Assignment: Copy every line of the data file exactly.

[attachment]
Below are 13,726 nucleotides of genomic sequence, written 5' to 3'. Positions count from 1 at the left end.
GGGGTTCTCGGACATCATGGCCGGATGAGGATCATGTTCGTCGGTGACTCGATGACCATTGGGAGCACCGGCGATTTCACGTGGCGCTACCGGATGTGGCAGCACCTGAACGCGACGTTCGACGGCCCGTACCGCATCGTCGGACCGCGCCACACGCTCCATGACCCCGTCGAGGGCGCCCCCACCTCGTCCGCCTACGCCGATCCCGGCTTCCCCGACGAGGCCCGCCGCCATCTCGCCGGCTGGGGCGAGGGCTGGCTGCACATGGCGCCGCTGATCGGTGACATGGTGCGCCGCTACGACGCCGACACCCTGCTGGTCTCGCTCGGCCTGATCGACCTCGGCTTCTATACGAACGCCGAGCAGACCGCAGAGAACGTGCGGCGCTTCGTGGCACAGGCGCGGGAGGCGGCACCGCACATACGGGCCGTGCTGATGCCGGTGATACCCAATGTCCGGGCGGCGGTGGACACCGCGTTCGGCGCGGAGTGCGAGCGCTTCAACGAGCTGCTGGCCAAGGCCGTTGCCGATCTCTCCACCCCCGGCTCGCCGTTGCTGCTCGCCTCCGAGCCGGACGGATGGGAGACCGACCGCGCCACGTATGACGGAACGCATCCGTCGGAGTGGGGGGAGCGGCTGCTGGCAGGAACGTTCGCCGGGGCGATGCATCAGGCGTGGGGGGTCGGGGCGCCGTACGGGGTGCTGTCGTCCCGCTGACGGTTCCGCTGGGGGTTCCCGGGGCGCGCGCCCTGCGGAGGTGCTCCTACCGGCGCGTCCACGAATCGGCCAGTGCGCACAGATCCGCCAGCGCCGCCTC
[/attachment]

Below are 13,726 nucleotides of genomic sequence, written 5' to 3'. Positions count from 1 at the left end.
GGGGTTCTCGGACATCATGGCCGGATGAGGATCATGTTCGTCGGTGACTCGATGACCATTGGGAGCACCGGCGATTTCACGTGGCGCTACCGGATGTGGCAGCACCTGAACGCGACGTTCGACGGCCCGTACCGCATCGTCGGACCGCGCCACACGCTCCATGACCCCGTCGAGGGCGCCCCCACCTCGTCCGCCTACGCCGATCCCGGCTTCCCCGACGAGGCCCGCCGCCATCTCGCCGGCTGGGGCGAGGGCTGGCTGCACATGGCGCCGCTGATCGGTGACATGGTGCGCCGCTACGACGCCGACACCCTGCTGGTCTCGCTCGGCCTGATCGACCTCGGCTTCTATACGAACGCCGAGCAGACCGCAGAGAACGTGCGGCGCTTCGTGGCACAGGCGCGGGAGGCGGCACCGCACATACGGGCCGTGCTGATGCCGGTGATACCCAATGTCCGGGCGGCGGTGGACACCGCGTTCGGCGCGGAGTGCGAGCGCTTCAACGAGCTGCTGGCCAAGGCCGTTGCCGATCTCTCCACCCCCGGCTCGCCGTTGCTGCTCGCCTCCGAGCCGGACGGATGGGAGACCGACCGCGCCACGTATGACGGAACGCATCCGTCGGAGTGGGGGGAGCGGCTGCTGGCAGGAACGTTCGCCGGGGCGATGCATCAGGCGTGGGGGGTCGGGGCGCCGTACGGGGTGCTGTCGTCCCGCTGACGGTTCCGCTGGGGGTTCCCGGGGCGCGCGCCCTGCGGAGGTGCTCCTACCGGCGCGTCCACGAATCGGCCAGTGCGCACAGATCCGCCAGCGCCGCCTC